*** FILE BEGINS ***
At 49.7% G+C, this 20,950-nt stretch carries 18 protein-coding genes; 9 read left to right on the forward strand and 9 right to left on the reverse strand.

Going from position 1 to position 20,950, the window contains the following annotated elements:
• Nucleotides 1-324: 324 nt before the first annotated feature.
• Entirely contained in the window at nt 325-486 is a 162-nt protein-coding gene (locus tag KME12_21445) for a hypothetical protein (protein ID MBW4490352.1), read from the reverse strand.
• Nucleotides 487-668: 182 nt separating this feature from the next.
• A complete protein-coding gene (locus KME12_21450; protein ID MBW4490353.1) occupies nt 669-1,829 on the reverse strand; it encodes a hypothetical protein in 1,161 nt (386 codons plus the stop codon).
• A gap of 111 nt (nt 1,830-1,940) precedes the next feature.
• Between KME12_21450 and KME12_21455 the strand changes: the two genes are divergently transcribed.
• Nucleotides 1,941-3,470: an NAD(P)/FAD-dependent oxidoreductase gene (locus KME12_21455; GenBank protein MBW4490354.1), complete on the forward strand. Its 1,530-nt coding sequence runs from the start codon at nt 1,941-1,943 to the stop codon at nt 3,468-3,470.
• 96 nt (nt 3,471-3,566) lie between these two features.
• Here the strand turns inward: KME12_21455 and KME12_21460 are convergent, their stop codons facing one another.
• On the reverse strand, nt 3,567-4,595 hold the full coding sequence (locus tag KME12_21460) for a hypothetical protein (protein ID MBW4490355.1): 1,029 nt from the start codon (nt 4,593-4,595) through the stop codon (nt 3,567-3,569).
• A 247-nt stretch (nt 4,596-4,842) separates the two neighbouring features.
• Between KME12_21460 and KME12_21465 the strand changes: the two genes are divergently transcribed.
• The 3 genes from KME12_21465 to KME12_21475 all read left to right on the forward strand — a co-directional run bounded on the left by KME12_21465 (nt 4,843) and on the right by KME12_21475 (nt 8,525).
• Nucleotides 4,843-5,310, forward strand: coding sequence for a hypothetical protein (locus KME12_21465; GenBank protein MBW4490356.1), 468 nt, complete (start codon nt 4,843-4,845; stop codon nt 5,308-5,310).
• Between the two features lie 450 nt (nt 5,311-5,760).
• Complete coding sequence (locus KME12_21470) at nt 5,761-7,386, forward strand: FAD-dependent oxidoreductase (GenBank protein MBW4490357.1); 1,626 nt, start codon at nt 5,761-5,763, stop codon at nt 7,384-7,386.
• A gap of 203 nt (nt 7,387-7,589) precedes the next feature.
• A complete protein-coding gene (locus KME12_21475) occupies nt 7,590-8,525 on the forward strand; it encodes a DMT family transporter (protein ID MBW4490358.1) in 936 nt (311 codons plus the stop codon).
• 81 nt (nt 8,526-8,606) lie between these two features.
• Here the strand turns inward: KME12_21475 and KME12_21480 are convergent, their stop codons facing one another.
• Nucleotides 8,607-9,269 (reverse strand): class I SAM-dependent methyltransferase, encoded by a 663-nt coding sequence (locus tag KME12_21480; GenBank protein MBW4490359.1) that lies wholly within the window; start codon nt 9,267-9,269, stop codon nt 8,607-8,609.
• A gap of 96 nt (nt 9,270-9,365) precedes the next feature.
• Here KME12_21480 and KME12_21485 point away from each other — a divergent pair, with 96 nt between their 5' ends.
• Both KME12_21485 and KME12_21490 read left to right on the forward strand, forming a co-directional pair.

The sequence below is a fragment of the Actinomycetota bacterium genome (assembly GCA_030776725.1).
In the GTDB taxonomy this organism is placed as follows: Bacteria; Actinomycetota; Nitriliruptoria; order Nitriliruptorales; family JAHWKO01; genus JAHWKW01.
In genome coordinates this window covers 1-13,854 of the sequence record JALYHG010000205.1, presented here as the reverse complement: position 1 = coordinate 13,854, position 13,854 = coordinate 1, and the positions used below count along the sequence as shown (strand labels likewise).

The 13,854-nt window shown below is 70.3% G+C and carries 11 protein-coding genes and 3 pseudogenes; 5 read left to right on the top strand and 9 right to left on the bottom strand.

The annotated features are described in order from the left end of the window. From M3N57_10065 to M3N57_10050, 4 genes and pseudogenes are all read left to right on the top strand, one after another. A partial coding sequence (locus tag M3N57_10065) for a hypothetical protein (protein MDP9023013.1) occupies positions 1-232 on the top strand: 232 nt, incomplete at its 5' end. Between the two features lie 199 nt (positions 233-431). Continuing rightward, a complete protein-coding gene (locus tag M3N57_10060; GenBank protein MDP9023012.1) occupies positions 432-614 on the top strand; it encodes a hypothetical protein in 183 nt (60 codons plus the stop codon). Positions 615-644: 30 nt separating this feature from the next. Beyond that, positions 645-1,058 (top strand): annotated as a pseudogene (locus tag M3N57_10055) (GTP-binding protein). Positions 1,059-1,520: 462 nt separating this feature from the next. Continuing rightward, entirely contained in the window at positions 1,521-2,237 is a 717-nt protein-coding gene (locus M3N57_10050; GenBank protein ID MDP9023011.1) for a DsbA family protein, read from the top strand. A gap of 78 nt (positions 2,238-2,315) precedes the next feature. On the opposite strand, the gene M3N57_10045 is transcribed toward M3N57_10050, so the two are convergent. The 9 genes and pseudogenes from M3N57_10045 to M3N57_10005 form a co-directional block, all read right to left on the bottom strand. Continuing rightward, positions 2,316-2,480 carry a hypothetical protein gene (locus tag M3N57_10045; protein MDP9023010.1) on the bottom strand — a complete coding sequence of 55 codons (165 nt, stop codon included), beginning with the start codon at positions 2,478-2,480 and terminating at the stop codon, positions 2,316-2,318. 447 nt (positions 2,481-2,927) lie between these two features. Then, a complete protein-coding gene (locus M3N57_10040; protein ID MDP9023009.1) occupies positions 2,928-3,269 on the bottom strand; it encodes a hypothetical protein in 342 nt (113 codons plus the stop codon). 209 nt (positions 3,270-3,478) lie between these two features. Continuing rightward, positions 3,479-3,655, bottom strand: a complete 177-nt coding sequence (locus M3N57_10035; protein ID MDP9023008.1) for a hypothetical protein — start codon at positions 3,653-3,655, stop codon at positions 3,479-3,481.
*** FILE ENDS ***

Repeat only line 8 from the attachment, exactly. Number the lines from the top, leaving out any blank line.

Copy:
• Between KME12_21450 and KME12_21455 the strand changes: the two genes are divergently transcribed.